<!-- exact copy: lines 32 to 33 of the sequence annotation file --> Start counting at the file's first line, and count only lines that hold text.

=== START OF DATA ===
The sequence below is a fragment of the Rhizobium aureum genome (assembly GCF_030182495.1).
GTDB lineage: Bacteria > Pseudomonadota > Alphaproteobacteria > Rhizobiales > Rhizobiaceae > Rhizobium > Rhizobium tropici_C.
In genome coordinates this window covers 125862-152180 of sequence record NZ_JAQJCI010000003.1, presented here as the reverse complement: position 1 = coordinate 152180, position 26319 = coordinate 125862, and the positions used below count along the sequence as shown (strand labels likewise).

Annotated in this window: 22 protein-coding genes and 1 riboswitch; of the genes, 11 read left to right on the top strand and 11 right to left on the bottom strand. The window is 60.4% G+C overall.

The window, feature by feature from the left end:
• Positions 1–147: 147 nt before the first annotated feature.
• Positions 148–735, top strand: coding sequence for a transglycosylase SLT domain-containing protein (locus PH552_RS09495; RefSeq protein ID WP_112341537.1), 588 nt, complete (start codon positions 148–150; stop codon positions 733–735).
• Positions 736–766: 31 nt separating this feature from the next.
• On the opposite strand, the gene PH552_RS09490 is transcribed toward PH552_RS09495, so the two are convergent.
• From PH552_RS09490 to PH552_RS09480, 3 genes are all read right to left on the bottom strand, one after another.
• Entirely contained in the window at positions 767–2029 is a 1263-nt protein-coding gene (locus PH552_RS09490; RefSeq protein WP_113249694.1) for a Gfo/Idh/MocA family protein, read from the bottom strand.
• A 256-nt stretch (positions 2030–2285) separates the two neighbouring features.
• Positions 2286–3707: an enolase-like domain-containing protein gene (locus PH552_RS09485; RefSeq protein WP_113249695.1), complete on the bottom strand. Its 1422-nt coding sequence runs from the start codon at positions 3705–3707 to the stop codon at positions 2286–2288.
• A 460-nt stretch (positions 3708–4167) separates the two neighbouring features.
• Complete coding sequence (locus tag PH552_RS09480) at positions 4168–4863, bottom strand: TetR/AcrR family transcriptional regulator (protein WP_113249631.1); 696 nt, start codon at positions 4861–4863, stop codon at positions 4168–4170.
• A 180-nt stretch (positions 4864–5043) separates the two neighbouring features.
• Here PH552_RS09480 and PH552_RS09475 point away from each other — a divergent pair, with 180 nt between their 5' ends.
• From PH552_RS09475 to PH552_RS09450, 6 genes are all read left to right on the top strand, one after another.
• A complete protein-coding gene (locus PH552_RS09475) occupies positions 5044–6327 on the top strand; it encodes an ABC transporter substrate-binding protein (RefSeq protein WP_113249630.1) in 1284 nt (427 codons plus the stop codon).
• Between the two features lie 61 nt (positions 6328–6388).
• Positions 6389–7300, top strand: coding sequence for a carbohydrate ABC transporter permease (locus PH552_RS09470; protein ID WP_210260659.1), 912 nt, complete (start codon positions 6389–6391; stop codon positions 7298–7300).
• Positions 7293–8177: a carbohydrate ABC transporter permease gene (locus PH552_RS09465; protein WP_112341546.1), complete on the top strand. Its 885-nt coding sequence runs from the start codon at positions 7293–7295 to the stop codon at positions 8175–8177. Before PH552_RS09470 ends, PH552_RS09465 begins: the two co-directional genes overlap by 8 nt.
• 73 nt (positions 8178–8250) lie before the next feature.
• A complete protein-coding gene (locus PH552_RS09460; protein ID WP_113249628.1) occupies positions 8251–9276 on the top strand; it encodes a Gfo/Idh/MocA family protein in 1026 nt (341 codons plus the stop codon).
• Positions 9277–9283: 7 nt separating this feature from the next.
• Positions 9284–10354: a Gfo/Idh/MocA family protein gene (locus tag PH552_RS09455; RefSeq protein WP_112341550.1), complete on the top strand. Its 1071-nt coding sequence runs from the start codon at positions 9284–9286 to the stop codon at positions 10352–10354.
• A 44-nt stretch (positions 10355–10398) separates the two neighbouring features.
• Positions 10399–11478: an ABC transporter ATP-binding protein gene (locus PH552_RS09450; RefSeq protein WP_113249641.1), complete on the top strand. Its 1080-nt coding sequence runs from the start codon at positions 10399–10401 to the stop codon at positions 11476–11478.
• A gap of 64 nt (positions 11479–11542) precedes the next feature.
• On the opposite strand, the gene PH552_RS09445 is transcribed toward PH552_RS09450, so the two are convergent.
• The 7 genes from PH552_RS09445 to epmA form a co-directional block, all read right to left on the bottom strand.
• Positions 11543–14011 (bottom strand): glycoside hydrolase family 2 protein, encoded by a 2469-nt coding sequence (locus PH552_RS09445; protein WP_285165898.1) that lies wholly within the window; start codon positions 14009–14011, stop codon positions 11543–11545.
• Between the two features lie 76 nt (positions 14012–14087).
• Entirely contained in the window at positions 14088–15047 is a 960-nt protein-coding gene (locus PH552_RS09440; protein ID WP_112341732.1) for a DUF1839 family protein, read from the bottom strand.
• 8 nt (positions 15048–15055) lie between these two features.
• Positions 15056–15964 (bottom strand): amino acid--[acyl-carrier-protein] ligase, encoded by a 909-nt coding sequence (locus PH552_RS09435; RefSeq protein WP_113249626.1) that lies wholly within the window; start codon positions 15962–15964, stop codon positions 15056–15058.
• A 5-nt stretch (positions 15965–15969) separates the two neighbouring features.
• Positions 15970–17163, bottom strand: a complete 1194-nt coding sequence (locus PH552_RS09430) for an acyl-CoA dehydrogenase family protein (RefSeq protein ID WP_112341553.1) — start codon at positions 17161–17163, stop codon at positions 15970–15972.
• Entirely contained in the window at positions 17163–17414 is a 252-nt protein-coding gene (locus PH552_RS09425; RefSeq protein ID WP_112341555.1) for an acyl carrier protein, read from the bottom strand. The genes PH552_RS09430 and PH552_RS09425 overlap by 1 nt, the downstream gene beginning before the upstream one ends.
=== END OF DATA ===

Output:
• Positions 11543–14011 (bottom strand): glycoside hydrolase family 2 protein, encoded by a 2469-nt coding sequence (locus PH552_RS09445; protein WP_285165898.1) that lies wholly within the window; start codon positions 14009–14011, stop codon positions 11543–11545.
• Between the two features lie 76 nt (positions 14012–14087).